ed judicial system, every court ought to have cognisance over • (meaning of) every kind of cause, and that the distribution of o the tribunals should be purely local, without any metaphysi6 cal division of jurisdictions.' But • this is a topic upon which

Mr Williams has evidently thought very little, or thought

to very little purpose.' It may be so; and yet he may have thought as much, and to as good purpose, as those who can: 6 not forbear expressing such an opinion ;' for it appears to have struck them just as they were writing the sentence. However, it must certainly be admitted, that nothing of all this has been attempted, or probably dreamt of. Therefore we are told, that " the outcry which has now been made, will only occasion some • trifling curtailment of Chancery proceedings, diminishing the 6 whole load of evil, in the proportion of five out of a hundred.' Let us here, in all humility, venture to ask, how great a percentage of the evil would have been removed, had Mr Williams taken the sound and rational course, pointed out by this eminently judicious and practical writer-that is, had he moved for leave to bring in a Code, and then for a bill to divide the kingdom into districts, and plant a Court of Chancery in each of them ? Suppose a man could have been found to second such a motion, how many in the hundred would have voted for it ? and what fraction of one per cent. is so small as to express the amount of the reform that he would have carried, after a lifetime of such attempts, in a House of Commons constituted as the present is, with such a House of Lords to revise its decisions ?

But then we are told, that at least he might have brought 6 forward the details of the present state of Chancery procedure. 6 Yet in this point he has failed, as signally as in every other.! What should he have done? The answer of the omniscient essayist is ready. "There is not a town or hamlet, there • is scarcely a family possessed of any property, that is not

more or less involved in the vortex of this dreadful tribunal: • day after day multiplies the number of victims; and a large return might annually be made of those who actually die . of protracted hope, disappointment, and even starvation, which • might have been prevented by the acquisition of property with• held from them by the ruinous delays of the Court: thousands of cases might be brought forward which have lasted from ten • to twenty years, and upon each of which from ten to twenty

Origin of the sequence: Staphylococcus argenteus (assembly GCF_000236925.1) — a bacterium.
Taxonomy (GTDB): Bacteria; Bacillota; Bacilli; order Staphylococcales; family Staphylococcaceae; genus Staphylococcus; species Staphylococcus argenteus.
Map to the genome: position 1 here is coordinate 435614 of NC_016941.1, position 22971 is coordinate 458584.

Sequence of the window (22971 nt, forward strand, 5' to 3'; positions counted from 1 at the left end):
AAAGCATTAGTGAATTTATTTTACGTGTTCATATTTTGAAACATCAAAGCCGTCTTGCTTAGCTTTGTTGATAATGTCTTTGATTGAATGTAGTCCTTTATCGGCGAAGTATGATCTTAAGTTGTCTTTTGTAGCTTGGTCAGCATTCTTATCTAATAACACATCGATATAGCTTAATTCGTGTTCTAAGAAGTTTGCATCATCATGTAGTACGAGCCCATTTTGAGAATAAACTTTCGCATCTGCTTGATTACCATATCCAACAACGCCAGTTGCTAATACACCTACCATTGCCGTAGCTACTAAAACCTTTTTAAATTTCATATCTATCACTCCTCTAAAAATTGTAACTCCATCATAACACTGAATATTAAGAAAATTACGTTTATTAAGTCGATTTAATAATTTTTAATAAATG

thousand pounds has been expended.' · This is the very accurate, distinct, and practical statement of what he should have done, in every town, hamlet, and family.' But what did he ? With such a mass of undeniable suffering • to choose from, he brings forward in his last speech five cases, "none of which are aggravated, and nearly the whole of which

admit of explanation and answer, if not of complete exculpa• tion; thus enabling the “ Solicitor-General to make a plausio ble statement in vindication of the proceedings in Chancery,' and exposing himself to an unexcusable defeat.' Mark here the candour of referring to these five cases brought forward in Mr Williams's last speech, which was avowedly an appendix to his former speech, when the strongest cases, and in the greatest number, were of course stated, and were not to be restated; and the fairness of suppressing the fact, that the five cases brought forward, were five petitions from individuals to the House, complaining of the delays and expense of Chancery in their individual instances; and that Mr Williams's motion consisted merely in laying these petitions upon the table, which he was bound to open the contents of before he brought them up ! But any one who refers to the debate will see, that nothing short of the most inveterate prejudice could induce any person to represent the explanation given of the cases as in the least satisfactory; and to speak of an inexcusable defeat, or a triumph to the defenders of the system, is manifestly ridiculous, in a case where the course taken did not pretend to put the general question in issue. .

The grand objection, however, to Mr Williams is, that he attacks the Chancellor; whereas our author, by a most palpable begging of the question, says the fault lies with the system, Mr Williams is far from denying that the system has many and grievous faults; he even, in the course of his speech upon presenting the petitions, showed no very narrow-minded aversion to extensive and systematic reforma